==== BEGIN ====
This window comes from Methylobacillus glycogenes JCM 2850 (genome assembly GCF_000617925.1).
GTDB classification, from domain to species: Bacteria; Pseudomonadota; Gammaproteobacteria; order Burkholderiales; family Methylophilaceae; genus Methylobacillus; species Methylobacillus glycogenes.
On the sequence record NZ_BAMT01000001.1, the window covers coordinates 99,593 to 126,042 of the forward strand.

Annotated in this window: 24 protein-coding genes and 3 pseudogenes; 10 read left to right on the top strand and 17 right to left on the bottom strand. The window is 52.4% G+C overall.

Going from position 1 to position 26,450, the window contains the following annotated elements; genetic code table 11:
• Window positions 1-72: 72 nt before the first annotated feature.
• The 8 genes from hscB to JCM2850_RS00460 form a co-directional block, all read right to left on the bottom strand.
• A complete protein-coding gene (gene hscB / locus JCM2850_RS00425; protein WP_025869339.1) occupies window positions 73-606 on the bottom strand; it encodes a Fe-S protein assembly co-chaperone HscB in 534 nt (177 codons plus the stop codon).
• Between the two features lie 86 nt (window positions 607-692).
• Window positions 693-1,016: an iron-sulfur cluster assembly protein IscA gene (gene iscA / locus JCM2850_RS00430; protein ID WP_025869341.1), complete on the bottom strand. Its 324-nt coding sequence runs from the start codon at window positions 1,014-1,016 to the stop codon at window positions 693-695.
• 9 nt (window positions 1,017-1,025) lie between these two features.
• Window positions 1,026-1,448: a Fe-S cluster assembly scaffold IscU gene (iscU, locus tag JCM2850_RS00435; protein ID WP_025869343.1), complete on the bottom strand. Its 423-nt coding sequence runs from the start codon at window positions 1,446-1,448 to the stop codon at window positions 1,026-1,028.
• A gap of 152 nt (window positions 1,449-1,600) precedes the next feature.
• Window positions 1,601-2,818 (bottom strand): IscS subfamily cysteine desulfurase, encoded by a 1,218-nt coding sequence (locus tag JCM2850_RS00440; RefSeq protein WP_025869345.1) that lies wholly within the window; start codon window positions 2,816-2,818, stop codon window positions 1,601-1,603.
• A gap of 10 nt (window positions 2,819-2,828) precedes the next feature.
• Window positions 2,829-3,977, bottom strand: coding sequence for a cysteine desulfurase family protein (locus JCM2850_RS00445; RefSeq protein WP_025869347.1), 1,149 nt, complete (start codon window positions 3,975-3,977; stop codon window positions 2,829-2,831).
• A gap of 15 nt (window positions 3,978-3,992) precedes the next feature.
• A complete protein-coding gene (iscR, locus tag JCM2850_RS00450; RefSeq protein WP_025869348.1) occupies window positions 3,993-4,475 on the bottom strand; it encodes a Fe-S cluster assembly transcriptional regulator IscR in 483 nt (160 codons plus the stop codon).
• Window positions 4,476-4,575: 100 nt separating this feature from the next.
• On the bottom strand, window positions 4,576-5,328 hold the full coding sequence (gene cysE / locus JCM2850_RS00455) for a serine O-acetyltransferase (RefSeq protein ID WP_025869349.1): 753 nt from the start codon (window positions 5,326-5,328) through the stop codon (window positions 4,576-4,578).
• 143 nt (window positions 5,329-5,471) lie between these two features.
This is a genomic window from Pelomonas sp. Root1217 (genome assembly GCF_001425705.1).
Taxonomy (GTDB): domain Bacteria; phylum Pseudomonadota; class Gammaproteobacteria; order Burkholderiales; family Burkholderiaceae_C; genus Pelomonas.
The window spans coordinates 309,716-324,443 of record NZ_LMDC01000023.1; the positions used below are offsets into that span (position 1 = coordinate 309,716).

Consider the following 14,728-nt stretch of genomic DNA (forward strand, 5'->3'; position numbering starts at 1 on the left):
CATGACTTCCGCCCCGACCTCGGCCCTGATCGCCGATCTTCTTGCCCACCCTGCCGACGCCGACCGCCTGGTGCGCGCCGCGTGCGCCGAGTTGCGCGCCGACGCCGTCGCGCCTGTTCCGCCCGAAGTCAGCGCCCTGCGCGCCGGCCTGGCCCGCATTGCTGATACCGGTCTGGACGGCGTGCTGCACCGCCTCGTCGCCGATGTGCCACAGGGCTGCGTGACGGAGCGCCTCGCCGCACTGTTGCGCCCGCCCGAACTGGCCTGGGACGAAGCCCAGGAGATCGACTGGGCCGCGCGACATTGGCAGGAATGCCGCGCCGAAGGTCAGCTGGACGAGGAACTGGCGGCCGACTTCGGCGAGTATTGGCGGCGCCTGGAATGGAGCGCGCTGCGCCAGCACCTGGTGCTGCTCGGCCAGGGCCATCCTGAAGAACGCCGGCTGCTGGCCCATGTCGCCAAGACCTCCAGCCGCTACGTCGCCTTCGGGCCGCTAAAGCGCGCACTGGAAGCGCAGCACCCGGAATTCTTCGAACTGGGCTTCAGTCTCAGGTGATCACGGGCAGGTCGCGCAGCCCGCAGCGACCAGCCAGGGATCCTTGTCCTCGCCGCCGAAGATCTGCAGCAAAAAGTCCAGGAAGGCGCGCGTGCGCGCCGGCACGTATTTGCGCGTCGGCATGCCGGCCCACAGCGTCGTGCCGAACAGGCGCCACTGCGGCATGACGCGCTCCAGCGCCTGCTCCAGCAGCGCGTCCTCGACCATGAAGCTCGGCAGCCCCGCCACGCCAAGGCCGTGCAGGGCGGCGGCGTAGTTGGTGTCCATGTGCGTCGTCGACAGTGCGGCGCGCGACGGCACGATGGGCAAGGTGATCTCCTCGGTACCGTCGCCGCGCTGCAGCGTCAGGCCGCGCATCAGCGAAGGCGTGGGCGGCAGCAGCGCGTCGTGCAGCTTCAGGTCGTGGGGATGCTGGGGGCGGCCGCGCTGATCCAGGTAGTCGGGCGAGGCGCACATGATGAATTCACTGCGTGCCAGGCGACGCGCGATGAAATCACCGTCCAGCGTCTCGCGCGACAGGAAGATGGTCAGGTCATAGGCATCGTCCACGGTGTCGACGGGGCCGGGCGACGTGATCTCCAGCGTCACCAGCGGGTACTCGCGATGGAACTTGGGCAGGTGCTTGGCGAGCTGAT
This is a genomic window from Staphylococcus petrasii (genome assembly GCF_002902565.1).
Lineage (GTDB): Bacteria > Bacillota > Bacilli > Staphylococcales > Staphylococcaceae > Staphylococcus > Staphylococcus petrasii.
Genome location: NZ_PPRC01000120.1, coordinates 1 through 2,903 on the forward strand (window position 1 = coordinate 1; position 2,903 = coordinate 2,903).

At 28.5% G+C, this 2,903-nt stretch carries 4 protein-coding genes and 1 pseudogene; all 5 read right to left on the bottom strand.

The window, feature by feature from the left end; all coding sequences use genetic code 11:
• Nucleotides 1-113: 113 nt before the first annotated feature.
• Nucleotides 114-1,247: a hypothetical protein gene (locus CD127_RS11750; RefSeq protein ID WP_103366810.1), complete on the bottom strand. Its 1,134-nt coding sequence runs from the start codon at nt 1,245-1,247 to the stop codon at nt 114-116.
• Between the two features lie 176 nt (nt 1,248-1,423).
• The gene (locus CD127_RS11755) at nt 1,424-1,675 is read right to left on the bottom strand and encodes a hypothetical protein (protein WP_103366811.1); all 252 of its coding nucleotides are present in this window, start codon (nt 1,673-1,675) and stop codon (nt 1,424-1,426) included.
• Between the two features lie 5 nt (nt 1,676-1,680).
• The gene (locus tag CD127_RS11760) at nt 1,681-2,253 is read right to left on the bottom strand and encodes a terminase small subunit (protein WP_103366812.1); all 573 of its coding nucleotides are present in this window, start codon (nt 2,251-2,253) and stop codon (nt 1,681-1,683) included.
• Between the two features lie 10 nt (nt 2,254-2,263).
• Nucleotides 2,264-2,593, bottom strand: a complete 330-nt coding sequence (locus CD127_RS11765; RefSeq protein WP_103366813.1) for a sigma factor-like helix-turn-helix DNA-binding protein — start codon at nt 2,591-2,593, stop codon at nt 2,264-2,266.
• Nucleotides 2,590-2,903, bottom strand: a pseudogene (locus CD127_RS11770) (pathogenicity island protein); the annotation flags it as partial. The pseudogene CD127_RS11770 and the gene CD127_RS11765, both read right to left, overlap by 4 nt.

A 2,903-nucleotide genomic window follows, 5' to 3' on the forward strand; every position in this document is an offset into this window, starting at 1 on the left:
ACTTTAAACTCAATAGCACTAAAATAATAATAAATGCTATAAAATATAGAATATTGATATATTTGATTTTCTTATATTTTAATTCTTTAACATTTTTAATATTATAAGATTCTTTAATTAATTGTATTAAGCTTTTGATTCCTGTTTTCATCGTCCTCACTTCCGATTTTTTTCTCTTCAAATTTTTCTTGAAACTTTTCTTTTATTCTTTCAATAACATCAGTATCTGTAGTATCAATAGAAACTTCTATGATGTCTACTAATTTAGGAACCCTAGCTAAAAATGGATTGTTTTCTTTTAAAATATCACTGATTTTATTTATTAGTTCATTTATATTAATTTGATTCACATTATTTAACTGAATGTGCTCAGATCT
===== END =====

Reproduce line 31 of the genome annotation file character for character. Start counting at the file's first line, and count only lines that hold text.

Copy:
The window, feature by feature from the left end; all coding sequences use genetic code 11: